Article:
Vestar Inc. and Vical Inc. announced Monday that Vestar haspurchased exclusive worldwide rights to Vical's lipid "prodrug"technology for orally administered compounds to treat cancer,AIDS and systemic infections.
The agreement includes signing fees, milestone payments androyalties. The deal could be worth about $10 million to Vical,depending on the market size for the drugs that are developed,said Michael Hart, Vestar's chief financial officer. No otherterms were disclosed.
Vestar shares (NASDAQ:VSTR) gained 38 cents to $13.88 onMonday.
San Diego-based Vical's technology combines a lipid with apharmaceutical compound so that it can be delivered orally.Prodrugs are generally inactive until slow metabolization insidethe body releases the therapeutic portion of the compound.Since prodrugs are new chemical entities, they can be patented.
The agreement adds an oral delivery capability to Vestar'sliposome technology, which delivers drugs via injection.
As part of the transaction, Vestar has also acquired rights todevelop a group of injectable lipid prodrugs with anti-viralactivity against cytomegalovirus. The virus occurs in as manyas 30 percent of AIDS patients. San Dimas, Calif.-based Vestarexpects to develop this technology more rapidly than the oralprodrug technology, Hart said.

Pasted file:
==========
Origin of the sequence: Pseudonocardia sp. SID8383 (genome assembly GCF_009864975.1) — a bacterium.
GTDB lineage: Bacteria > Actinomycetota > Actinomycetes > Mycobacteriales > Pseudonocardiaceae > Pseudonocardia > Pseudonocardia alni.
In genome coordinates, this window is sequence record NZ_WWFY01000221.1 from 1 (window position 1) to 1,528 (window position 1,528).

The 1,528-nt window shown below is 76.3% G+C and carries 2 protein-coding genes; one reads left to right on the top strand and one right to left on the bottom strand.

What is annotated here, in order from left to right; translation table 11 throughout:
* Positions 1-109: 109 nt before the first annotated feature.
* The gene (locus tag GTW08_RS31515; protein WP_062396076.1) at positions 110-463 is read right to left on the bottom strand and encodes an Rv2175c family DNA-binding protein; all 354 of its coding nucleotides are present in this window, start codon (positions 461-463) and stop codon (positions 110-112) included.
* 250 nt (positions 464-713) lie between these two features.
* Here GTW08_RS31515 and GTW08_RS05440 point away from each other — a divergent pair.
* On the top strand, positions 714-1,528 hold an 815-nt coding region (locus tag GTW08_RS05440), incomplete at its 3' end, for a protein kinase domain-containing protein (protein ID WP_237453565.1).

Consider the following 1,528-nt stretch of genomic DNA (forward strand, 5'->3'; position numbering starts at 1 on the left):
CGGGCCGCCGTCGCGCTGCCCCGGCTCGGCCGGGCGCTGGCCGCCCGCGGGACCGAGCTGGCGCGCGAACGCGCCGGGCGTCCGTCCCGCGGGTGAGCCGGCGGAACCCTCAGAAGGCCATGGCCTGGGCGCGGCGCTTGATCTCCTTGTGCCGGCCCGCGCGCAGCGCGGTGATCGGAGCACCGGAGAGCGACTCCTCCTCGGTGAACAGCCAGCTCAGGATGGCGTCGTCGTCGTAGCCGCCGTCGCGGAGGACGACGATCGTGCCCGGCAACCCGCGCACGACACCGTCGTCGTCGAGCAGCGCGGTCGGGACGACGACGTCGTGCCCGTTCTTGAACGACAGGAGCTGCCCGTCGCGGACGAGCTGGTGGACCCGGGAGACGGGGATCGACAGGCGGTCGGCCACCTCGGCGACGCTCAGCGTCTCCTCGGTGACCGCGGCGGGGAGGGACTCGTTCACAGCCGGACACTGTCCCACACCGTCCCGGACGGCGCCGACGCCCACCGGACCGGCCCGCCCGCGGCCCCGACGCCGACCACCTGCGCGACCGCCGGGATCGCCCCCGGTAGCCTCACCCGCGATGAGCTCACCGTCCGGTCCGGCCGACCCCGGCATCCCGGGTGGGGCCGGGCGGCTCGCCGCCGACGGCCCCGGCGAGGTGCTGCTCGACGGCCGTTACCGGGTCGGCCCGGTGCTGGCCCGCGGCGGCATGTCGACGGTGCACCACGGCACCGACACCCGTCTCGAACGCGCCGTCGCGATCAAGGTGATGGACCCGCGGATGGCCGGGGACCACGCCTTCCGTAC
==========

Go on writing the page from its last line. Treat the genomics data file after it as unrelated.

For privately held Vical, the deal is the first of what it hopeswill be a series of transactions to put the oral lipid technologyinto the hands of others and allow it to focus on its core genetherapy business, said Robert Zaugg, senior director of businessdevelopment. "We're still seeking a buyer for the technology,who would then acquire the rights to this deal. Or we could doother licensing deals or spin out the lipid business into anothercompany."
Vical retains rights to a different lipid technology, cationiclipids, for use in gene therapy. It licensed rights to thattechnology for use in antisense applications to IsisPharmaceuticals Inc. in March.
Vical hopes to enter the clinic by early 1993 with either anHIV immunotherapeutic vaccine or another gene-based drug,Zaugg said. -- Karen Bernstein
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